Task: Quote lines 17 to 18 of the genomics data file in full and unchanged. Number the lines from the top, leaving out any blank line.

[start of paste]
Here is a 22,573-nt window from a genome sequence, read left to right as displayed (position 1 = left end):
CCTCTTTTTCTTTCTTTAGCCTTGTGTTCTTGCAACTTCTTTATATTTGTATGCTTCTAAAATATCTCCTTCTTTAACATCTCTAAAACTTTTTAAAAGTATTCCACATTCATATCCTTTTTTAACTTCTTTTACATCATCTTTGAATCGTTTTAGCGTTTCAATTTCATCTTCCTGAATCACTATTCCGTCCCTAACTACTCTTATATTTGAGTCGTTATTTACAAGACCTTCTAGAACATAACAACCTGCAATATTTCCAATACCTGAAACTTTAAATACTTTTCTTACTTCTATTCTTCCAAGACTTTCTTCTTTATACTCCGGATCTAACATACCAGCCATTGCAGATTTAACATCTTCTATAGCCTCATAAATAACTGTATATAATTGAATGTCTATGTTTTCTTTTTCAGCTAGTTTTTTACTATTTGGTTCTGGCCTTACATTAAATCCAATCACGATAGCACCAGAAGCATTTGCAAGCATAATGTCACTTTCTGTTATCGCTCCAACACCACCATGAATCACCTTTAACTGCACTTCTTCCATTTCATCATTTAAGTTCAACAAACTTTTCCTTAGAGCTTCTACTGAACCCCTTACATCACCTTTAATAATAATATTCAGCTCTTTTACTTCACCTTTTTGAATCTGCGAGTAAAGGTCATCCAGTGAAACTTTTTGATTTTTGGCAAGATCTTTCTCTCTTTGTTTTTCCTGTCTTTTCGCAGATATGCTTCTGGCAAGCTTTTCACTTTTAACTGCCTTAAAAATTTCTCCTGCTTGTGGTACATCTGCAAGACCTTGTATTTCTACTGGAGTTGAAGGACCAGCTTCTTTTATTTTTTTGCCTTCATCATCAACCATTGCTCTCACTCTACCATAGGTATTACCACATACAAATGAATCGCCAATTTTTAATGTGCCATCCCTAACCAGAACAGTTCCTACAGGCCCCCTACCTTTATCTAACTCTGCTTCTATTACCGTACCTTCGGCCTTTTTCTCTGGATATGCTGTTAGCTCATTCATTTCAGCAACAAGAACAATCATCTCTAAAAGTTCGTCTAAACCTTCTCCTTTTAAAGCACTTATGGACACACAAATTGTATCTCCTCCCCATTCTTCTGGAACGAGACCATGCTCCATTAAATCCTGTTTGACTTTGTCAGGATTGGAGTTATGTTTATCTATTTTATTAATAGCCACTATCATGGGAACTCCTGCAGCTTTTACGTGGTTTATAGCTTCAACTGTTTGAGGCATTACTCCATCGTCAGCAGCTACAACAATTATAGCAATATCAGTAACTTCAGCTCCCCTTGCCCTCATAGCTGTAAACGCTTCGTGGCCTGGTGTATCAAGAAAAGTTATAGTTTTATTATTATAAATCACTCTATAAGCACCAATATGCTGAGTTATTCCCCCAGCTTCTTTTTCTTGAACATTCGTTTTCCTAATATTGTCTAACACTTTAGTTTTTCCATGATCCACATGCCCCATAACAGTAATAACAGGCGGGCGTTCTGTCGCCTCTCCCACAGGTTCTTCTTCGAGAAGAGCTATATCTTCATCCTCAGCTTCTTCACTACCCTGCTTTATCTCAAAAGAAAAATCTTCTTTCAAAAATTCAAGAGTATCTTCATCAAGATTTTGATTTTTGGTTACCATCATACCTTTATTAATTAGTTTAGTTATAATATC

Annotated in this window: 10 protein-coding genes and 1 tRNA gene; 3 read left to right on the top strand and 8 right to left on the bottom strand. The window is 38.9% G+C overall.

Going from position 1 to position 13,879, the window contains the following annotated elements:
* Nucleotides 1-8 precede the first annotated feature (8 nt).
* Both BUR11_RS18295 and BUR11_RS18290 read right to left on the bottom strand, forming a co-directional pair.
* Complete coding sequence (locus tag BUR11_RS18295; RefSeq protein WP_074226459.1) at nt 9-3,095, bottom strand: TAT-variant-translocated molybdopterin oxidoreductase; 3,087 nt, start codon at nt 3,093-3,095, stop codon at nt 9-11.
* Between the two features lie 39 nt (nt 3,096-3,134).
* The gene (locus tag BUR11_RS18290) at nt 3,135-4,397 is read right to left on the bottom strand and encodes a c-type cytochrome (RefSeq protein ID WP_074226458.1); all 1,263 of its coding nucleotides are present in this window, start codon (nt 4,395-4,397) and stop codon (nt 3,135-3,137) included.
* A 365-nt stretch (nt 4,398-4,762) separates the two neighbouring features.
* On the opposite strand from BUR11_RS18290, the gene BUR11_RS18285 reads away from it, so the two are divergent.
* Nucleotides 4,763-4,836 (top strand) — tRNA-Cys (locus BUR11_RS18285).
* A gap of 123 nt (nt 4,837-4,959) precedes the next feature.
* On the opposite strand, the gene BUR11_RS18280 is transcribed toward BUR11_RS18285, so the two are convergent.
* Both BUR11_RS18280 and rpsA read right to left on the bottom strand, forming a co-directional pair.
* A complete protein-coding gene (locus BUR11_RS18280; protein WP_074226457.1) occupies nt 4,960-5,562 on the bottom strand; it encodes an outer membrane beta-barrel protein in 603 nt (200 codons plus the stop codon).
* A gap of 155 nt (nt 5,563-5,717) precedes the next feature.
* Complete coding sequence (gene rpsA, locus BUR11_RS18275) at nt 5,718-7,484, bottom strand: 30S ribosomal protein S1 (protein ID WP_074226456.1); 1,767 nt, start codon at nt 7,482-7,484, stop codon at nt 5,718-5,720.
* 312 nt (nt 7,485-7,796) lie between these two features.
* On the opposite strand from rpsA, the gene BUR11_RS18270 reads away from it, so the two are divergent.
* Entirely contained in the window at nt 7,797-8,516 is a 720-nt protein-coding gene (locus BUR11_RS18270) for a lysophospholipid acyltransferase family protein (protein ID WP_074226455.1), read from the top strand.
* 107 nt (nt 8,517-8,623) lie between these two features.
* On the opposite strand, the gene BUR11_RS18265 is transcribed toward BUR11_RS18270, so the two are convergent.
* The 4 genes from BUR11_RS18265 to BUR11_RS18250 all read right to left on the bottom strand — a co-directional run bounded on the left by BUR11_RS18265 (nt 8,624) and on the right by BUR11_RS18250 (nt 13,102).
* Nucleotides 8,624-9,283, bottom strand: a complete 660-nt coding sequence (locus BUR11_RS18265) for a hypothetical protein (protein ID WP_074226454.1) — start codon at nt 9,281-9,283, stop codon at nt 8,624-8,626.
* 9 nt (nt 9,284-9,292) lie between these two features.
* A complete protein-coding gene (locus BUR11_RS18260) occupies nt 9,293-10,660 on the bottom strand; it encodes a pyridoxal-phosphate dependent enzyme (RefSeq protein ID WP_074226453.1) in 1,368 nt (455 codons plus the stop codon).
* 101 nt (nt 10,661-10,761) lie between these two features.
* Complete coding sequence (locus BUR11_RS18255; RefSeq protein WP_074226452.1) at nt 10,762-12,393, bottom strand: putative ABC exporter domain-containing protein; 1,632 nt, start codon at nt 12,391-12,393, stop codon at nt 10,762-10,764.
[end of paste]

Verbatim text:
* A gap of 155 nt (nt 5,563-5,717) precedes the next feature.
* Complete coding sequence (gene rpsA, locus BUR11_RS18275) at nt 5,718-7,484, bottom strand: 30S ribosomal protein S1 (protein ID WP_074226456.1); 1,767 nt, start codon at nt 7,482-7,484, stop codon at nt 5,718-5,720.